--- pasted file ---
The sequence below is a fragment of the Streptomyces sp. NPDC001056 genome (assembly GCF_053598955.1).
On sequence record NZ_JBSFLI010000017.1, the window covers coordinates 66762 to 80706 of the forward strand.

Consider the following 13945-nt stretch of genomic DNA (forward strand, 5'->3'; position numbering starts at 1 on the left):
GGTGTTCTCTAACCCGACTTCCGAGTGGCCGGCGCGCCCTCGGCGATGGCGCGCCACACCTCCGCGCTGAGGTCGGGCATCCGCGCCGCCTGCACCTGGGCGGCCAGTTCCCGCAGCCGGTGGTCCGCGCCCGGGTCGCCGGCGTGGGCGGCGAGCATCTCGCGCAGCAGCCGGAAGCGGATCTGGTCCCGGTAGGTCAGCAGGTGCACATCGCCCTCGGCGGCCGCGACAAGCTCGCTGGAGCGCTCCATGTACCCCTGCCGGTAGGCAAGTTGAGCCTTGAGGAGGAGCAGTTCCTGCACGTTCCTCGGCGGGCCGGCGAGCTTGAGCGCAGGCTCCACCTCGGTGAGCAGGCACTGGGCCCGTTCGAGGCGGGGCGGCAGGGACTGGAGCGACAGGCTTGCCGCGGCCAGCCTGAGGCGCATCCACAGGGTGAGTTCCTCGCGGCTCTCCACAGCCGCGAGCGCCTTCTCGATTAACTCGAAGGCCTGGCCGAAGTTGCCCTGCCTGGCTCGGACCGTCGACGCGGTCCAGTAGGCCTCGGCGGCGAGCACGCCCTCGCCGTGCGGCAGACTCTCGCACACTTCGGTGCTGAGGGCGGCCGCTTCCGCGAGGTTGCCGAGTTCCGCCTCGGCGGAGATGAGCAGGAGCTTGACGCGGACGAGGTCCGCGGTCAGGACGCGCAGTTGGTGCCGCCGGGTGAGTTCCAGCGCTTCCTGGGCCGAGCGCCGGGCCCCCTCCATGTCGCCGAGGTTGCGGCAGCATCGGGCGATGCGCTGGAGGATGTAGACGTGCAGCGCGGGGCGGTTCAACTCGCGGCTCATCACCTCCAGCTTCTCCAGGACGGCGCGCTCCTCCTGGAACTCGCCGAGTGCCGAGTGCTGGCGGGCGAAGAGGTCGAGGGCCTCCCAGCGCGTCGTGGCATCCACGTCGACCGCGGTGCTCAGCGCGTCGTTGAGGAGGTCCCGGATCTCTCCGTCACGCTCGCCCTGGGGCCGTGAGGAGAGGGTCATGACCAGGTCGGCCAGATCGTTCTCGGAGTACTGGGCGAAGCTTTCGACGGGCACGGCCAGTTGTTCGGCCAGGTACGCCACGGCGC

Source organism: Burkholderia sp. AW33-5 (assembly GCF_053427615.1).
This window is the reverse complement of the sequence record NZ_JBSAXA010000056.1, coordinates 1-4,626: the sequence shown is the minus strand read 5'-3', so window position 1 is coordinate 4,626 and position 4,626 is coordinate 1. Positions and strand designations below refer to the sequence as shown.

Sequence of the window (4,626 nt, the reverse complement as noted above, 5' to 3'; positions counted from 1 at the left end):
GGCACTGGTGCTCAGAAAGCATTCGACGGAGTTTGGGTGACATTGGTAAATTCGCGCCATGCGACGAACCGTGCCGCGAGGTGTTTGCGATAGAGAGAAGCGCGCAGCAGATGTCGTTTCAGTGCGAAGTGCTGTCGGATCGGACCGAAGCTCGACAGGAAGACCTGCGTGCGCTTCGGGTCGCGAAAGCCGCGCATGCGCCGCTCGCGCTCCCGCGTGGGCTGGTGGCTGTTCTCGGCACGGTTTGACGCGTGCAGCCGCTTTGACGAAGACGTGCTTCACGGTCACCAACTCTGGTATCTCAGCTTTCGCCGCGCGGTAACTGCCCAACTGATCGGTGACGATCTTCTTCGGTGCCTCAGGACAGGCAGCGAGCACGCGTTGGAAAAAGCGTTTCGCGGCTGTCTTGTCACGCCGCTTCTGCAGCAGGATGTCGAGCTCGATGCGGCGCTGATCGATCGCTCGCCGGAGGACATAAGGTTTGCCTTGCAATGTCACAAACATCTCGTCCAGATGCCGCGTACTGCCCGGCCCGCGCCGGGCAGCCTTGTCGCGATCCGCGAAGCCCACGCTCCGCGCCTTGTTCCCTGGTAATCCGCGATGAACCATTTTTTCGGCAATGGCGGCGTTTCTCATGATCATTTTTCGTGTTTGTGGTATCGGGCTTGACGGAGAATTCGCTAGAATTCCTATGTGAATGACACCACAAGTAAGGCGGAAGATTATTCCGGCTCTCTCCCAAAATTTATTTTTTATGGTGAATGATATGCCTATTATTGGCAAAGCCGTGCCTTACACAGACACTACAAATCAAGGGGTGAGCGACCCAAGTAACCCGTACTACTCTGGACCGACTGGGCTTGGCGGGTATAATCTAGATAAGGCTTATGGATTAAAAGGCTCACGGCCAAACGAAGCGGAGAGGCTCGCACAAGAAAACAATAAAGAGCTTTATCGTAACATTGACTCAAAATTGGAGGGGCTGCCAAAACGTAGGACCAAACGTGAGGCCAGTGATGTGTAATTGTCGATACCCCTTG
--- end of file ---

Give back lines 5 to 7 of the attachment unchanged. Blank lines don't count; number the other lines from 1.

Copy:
Source organism: Burkholderia sp. AW33-5 (assembly GCF_053427615.1).
This window is the reverse complement of the sequence record NZ_JBSAXA010000056.1, coordinates 1-4,626: the sequence shown is the minus strand read 5'-3', so window position 1 is coordinate 4,626 and position 4,626 is coordinate 1. Positions and strand designations below refer to the sequence as shown.

Sequence of the window (4,626 nt, the reverse complement as noted above, 5' to 3'; positions counted from 1 at the left end):